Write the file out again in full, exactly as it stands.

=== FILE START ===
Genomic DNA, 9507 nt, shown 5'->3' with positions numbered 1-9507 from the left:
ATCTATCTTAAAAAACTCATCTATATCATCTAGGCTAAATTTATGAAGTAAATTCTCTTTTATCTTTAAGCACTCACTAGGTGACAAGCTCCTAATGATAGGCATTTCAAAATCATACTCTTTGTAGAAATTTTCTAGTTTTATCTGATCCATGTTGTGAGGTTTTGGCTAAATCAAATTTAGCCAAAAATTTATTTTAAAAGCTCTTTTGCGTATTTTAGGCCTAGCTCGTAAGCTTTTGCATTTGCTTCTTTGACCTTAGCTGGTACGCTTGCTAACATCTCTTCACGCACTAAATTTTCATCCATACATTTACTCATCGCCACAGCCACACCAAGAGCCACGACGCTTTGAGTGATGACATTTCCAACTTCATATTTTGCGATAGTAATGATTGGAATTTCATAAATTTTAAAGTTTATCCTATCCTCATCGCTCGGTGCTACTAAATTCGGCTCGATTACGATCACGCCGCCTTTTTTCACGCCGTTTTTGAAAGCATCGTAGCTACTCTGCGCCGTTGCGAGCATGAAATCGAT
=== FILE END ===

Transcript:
Genomic DNA, 9507 nt, shown 5'->3' with positions numbered 1-9507 from the left:
ATCTATCTTAAAAAACTCATCTATATCATCTAGGCTAAATTTATGAAGTAAATTCTCTTTTATCTTTAAGCACTCACTAGGTGACAAGCTCCTAATGATAGGCATTTCAAAATCATACTCTTTGTAGAAATTTTCTAGTTTTATCTGATCCATGTTGTGAGGTTTTGGCTAAATCAAATTTAGCCAAAAATTTATTTTAAAAGCTCTTTTGCGTATTTTAGGCCTAGCTCGTAAGCTTTTGCATTTGCTTCTTTGACCTTAGCTGGTACGCTTGCTAACATCTCTTCACGCACTAAATTTTCATCCATACATTTACTCATCGCCACAGCCACACCAAGAGCCACGACGCTTTGAGTGATGACATTTCCAACTTCATATTTTGCGATAGTAATGATTGGAATTTCATAAATTTTAAAGTTTATCCTATCCTCATCGCTCGGTGCTACTAAATTCGGCTCGATTACGATCACGCCGCCTTTTTTCACGCCGTTTTTGAAAGCATCGTAGCTACTCTGCGCCGTTGCGAGCATGAAATCGAT